Welcome to Bundala,the world at the edge where the land, the sea and the wetlands meet. Bundala National Park is a unique area. The thorny scrub jungle is home to spotted deer, the rare pangolins and the playful grey langur monkey. A walk along the beach at dawn reveals unusual tracks in the sand. A sea

The small port of Kirinda on the south coast about 10km south of Tissamaharama is a strange and haunting place bypassed by most visitors. Here there is a rocky outcrop from which can be obtained some magnificent views of this desolate coast with its long stretch of sand dunes and the ocean beyond. On a

Lahugala is one of the unspoilt National Parks in Sri Lanka on the Monaragala District. The Siyambalanduwa – Pottuvil Road runs on the south-eastern sector of the park. The Magul Maha Viharaya lies about 22 km off from Siyambalanduwa town and about 11 km off Pottuvil. This temple is said to be built by King

Udawalawe National Park lies on the boundary of Sabaragamuwa and Uva Provinces, in Sri Lanka. The national park was created to provide a sanctuary for wild animals displaced by the construction of the Udawalawe Reservoir on the Walawe River, as well as to protect the catchment of the reservoir. The reserve covers 30,821 hectares (119.00

Situated in the Hambanthota District, Sithulpawwa Rajamaha Viharaya has also being called Chiththala Pabbatha in the ancient texts. Stone Inscriptions has identified this location as “Chithala Paawatha Vehera”. This temple complex is attributed to King Kavanthissa who ruled southern Sri lanka in the 6 century. Sithulpawwa  is known as a location where thousands of Arhaths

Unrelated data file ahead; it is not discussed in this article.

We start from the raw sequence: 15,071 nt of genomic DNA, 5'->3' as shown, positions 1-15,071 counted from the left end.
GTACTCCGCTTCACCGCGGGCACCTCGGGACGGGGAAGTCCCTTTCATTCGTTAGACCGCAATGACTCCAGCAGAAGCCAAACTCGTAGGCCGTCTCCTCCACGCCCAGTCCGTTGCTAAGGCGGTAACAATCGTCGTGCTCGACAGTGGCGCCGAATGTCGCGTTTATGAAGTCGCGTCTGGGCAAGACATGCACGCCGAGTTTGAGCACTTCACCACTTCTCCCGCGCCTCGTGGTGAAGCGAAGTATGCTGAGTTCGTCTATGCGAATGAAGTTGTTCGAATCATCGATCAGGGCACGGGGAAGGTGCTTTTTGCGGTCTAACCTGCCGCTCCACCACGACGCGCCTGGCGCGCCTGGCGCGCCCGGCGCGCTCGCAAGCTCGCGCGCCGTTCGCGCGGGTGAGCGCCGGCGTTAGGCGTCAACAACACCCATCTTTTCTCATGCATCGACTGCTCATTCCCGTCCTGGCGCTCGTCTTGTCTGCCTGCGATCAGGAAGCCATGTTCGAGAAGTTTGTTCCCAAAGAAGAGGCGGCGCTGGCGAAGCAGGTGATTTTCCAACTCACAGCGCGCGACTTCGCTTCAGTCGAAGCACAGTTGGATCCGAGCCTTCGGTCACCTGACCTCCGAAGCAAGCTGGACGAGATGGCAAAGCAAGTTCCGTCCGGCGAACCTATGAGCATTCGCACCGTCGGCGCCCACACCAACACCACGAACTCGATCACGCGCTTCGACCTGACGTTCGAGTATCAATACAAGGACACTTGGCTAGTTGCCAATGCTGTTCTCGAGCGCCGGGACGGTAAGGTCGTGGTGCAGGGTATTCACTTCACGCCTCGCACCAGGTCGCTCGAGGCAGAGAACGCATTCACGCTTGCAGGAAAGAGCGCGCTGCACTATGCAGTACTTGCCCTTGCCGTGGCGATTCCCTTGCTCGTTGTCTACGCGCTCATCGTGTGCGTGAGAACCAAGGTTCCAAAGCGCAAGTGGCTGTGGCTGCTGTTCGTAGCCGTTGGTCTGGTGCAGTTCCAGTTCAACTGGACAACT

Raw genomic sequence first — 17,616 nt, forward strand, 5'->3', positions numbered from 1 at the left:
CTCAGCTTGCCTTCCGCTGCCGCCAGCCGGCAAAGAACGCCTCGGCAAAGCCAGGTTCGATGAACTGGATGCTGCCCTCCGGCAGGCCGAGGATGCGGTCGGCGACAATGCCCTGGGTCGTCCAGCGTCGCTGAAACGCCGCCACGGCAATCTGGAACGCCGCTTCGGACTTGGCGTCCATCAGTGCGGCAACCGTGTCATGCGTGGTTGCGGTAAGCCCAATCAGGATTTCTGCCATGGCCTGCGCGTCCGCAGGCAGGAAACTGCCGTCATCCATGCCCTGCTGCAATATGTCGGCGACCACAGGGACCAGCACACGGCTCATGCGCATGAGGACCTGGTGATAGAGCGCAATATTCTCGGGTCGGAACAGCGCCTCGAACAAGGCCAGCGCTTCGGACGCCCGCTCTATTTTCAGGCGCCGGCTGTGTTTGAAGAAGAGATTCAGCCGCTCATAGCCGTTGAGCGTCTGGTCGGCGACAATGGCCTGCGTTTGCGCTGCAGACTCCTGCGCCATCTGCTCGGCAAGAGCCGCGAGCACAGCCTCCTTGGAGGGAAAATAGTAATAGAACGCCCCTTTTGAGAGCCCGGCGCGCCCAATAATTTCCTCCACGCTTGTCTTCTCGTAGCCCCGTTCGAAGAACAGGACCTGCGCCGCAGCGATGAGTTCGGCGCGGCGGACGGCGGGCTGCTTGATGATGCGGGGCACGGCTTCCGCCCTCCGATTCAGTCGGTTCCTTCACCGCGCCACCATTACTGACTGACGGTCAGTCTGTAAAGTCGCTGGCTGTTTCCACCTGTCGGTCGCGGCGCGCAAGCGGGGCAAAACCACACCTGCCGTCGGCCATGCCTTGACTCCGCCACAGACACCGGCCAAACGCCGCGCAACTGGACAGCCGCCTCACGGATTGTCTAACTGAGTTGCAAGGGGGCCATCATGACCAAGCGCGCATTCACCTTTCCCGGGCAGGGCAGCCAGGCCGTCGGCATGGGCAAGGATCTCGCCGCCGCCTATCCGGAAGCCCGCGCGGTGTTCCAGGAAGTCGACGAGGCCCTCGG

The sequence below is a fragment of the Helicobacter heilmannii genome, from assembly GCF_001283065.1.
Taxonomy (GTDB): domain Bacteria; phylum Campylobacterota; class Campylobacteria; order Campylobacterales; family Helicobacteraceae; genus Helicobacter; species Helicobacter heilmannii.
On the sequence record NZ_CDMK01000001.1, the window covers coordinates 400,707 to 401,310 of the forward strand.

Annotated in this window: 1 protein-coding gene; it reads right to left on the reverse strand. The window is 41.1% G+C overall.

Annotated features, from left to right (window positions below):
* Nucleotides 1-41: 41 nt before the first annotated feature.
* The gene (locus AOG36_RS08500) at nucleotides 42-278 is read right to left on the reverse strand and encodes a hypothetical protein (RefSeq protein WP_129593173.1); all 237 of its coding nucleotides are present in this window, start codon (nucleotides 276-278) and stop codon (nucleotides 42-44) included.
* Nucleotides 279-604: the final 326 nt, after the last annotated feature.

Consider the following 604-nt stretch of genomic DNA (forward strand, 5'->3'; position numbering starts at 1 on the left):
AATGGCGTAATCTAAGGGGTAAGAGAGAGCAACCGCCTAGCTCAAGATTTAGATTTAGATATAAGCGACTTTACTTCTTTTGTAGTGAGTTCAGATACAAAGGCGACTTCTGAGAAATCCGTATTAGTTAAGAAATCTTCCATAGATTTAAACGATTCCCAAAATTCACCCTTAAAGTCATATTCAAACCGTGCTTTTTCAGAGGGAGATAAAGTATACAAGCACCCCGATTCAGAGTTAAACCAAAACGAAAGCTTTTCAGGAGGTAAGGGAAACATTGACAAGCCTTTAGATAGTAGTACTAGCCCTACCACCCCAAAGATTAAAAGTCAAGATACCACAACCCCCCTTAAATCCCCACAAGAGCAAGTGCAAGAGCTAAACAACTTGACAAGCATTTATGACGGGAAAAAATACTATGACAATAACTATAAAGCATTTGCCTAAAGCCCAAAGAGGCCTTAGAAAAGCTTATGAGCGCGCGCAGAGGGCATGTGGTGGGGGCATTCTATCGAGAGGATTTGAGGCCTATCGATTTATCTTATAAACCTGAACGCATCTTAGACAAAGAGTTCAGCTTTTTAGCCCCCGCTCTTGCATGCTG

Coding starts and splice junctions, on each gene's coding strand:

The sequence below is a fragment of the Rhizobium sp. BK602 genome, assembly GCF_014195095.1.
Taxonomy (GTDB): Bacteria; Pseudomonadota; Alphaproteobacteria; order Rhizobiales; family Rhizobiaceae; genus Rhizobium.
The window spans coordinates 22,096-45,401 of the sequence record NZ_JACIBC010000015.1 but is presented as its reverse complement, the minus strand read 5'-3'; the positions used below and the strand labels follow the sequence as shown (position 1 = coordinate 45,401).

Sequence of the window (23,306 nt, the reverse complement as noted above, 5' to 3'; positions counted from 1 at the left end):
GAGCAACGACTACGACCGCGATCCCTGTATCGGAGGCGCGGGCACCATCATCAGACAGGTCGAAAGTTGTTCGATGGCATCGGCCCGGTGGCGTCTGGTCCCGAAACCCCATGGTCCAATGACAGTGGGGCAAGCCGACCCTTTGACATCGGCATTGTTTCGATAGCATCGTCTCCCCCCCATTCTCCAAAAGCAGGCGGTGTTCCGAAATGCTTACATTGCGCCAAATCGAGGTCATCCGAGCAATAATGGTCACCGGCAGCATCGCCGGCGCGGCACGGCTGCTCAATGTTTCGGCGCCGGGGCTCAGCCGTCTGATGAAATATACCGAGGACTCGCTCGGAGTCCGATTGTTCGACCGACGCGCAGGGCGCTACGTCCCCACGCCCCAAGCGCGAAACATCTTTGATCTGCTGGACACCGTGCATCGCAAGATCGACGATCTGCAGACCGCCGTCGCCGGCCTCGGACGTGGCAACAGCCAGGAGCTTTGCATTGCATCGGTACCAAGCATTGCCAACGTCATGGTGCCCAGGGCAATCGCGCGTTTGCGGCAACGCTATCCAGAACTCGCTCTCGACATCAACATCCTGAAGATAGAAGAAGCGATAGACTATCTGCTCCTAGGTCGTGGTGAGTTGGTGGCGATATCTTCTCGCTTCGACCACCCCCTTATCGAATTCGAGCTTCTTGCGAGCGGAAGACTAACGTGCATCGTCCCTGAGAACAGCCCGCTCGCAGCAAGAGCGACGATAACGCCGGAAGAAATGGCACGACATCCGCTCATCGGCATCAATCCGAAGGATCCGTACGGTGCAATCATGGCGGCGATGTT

Kebiliththa is said to be the spiritual residence of God Kataragama. As such it is believed that Kebiliththa is a site of great divine power. Kataragama Devalaya, is the more well known abode of Kataragama Deviyo (God Kataragama) where crowds throng in thousands everyday to pay their respects. However, it is believed that Kataragama Deviyo

Kataragama is a pilgrimage town sacred to Buddhist, Hindu, Muslim and indigenous Vedda people of Sri Lanka. People from South India also come here to worship. The town has the Ruhunu Maha Kataragama devalaya, a shrine dedicated to Skanda-Murukan also known as Kataragama devio. Although Kataragama was a small village in medieval times, today it

The Tissamaharama Raja Maha Viharaya is a Buddhist temple in Tissamaharama, Sri Lanka. It was built in the 2nd century BC by King Kavan Tissa of Ruhuna (Southern Sri Lanka). The site was consecrated by Lord Buddha himself, who spent some time in meditation there with 500 arhats (individuals who have reached enlightenment). The Tissamaharama

Yala National Park is the most visited and second largest national park in Sri Lanka. The park consists of five blocks, two of which are now open to the public. The blocks have individual names such as, Ruhuna National Park (block 1) and Kumana National Park or ‘Yala East’ for the adjoining blocks. YNP is